There was no fee per person per trip charged to this court's knowledge. There is no real definition of compensation or fee to this court's knowledge. Who is compensating the driver and who is compensating the owner of the day care for the service of the transportation[?] Is the fee for the service included in the day care fee? The court is of the opinion that if the court cannot determine what the terminology of the contract means, then it must be ambiguous. As the court has found that the terminology is ambiguous, then it will be construed in favor of the insured. State Farm Mutual Automobile Ins. Co. v. Scitzs, 394 So.2d 1371, 1372 (Miss.1981).

¶ 9. Progressive appeals, arguing that the exclusionary clause was unambiguous as applied to this case. For the reasons articulated below, we affirm.

STANDARD OF REVIEW

¶ 10. Under Rule 56(c) of the Mississippi Rules of Civil Procedure, a party is entitled to summary judgment if the evidentiary matters before the court, including pleadings, depositions, answers to interrogatories, admissions on file, affidavits, etc., demonstrate that there is no genuine issue of material fact and the moving party is entitled to a judgment as a matter of law. This Court reviews the grant or denial of a summary judgment motion de novo. Mass. Bay Ins. Co. v. Joyner, 763 So.2d 877, 878(¶ 5) (Miss.2002).

LAW AND ANALYSIS

I. DID THE TRIAL COURT ERR IN DETERMINING THAT THE EXCLUSIONARY LANGUAGE WAS AMBIGUOUS WHEN APPLIED TO THE UNDISPUTED FACTS OF THIS CASE?

¶ 11. The interpretation of insurance policy language presents a question of law. Lewis v. Allstate Ins. Co., 730 So.2d 65, 68(¶ 12) (Miss.1998). This Court adheres to well-established rules of construction of insurance contracts. State Farm, 394 So.2d at 1372. We read the policy as a whole, considering all the relevant portions together and, "whenever possible, should give operable effect to every provision in order to reach a reasonable overall result." J & W Foods Corp. v. State Farm Mut. Auto. Ins. Co., 723 So.2d 550, 552(¶ 8) (Miss.1998). The policy is construed most strongly against the insurer as the drafter of the policy. State Farm, 394 So.2d at 1372; J & W Foods, 723 So.2d at 552(¶ 8). Like other contracts, when an insurance contract is plain and unambiguous, it will be enforced as written. State Farm, 394 So.2d at 1372. Ambiguity is present when policy language is susceptible of two or more reasonable interpretations. Miss. Farm Bureau Cas. Ins. v. Britt, 826 So.2d 1261, 1265(¶ 14) (Miss.2002). In the case of ambiguity, this Court will apply the interpretation favoring the insured, and will determine the intent of the parties to the insurance contract with reference to what a reasonable person in the insured's position would have understood the terms to mean. J & W Foods, 723 So.2d at 552(¶ 9). When interpreting ambiguous policy language, we will give the words their plain, ordinary, and popular meaning, not a philosophical or scientific meaning. Blackledge v. Omega Ins. Co., 740 So.2d 295, 298(¶ 7) (Miss.1999). When "there is no practical difficulty in making the language of an insurance contract free from doubt, any doubtful provision in the policy should be construed against the insurer." State Farm, 394 So.2d at 1372. Nonetheless, where the policy is free from ambiguity, this Court will not adopt a strained interpretation of the policy for the purpose of preventing hardship to the insured. Titan Indem. Co. v. Estes, 825 So.2d 651, 656 (¶¶ 17-18) (Miss.2002).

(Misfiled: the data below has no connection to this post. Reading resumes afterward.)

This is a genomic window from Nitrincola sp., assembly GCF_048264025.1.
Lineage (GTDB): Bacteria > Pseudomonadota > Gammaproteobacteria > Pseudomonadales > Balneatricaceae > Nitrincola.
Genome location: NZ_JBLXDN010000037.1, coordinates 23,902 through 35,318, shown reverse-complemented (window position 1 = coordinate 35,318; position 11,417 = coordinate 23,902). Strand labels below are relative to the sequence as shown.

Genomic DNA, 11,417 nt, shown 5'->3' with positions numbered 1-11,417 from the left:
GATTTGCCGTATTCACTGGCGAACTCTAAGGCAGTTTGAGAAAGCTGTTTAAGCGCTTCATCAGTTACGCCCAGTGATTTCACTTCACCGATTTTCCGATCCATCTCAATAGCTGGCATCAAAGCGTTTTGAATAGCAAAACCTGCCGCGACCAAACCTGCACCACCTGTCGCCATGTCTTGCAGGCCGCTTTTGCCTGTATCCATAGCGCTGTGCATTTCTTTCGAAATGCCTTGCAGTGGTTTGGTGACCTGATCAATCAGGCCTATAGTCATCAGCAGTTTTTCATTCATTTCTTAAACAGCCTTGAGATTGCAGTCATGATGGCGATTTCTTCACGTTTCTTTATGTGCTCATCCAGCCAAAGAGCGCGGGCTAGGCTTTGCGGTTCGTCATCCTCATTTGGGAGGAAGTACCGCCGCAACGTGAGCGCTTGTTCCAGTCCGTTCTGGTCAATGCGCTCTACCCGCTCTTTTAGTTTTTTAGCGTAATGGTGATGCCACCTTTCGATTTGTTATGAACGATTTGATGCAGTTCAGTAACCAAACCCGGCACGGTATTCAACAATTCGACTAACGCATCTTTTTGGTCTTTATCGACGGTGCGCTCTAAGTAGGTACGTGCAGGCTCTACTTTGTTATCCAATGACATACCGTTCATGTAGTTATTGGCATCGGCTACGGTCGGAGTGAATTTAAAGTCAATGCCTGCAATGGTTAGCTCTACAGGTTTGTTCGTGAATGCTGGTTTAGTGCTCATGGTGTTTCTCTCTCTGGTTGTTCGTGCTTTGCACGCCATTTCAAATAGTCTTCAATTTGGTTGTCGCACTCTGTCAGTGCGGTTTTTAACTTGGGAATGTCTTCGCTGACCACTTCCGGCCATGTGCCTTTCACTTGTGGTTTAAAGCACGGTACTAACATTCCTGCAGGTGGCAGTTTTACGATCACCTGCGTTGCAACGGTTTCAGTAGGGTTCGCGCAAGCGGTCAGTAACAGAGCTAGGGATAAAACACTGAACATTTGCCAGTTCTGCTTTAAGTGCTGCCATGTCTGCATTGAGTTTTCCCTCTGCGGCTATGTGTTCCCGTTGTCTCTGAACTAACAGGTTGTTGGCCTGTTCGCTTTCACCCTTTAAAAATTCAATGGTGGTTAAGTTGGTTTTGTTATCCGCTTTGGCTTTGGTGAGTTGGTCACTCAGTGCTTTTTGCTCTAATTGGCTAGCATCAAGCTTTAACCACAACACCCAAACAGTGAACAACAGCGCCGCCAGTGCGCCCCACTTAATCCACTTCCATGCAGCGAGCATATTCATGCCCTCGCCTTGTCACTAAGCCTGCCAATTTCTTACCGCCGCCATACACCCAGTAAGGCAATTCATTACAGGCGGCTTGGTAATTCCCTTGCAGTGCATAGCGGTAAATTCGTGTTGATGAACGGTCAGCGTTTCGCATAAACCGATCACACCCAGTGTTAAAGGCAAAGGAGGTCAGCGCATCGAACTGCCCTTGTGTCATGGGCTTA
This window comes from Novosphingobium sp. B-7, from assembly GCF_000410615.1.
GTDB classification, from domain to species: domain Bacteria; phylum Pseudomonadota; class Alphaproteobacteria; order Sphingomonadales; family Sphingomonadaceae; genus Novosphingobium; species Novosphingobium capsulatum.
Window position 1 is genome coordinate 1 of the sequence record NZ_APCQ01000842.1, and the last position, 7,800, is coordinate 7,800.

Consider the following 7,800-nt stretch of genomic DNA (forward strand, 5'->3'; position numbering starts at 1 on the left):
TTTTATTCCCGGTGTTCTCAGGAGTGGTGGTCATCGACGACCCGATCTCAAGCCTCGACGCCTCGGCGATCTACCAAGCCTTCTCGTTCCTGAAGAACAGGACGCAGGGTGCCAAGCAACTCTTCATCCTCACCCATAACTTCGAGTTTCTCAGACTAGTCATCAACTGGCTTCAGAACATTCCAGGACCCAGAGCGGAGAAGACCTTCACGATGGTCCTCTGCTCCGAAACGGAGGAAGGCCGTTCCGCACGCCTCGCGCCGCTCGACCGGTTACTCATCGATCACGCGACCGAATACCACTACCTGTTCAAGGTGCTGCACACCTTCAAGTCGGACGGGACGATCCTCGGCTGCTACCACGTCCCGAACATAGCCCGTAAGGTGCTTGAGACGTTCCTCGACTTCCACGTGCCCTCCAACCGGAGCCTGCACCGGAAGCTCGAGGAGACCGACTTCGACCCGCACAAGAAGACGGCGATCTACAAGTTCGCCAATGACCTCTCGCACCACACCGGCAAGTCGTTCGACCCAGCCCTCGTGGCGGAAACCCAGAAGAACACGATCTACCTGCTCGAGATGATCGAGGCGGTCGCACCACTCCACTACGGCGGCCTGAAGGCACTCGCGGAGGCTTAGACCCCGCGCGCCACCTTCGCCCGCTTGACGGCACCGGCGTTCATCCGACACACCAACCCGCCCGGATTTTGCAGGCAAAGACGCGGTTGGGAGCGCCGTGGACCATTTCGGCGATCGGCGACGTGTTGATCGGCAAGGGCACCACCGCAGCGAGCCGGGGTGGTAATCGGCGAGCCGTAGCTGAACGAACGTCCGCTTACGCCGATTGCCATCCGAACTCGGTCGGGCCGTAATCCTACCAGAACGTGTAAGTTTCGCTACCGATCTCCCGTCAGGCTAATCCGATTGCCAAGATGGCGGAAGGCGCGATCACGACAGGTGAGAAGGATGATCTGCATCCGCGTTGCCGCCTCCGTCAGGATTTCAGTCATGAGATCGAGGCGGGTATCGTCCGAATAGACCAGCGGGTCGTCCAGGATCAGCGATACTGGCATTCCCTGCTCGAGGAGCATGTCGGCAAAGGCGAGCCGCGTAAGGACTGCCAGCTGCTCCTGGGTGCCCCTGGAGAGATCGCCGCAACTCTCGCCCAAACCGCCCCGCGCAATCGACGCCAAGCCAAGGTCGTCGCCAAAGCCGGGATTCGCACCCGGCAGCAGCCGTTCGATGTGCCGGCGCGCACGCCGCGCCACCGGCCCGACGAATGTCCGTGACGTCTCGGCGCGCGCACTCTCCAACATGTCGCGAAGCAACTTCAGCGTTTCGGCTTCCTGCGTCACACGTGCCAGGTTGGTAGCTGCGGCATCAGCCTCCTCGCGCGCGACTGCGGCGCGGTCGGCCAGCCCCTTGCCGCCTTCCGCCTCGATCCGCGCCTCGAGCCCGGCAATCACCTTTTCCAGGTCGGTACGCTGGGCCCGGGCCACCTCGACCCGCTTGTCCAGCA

¶ 12. Additional considerations are implicated when we are confronted with exclusions and limitations to coverage. Our supreme court has pronounced that, while clear and unambiguous policy language will be enforced according to its terms, "recovery cannot be limited by an insurer for benefits for which a premium is paid by an insured, notwithstanding clear and unambiguous language of attempted limitation by the insurer." Gov't Employees Ins. Co. v. Brown, 446 So.2d 1002, 1006 (Miss.1984). Clauses in a policy seeking to limit coverage "must be written in clear and unmistakable language" and are strictly construed. Miss. Farm Bureau Mut. Ins. Co. v. Jones, 754 So.2d 1203, 1204(¶ 8) (Miss.2000). But, when stated without uncertainty or ambiguity, exclusionary language is binding upon the insured. Lewis v. Allstate Ins. Co., 730 So.2d 65, 70(¶ 25) (Miss.1998).

¶ 13. Progressive contends that the "carrying persons for compensation or a fee" exclusion in the Mullins policy was free from ambiguity. Progressive argues that the January 15, 2002 accident was specifically excluded from liability coverage because the accident occurred while Lee was using the van to carry a person, Bonner, "for compensation or a fee" in the form of Lee's wages from We Care. We Care argues that the exclusion was ambiguous because it could signify that there is no...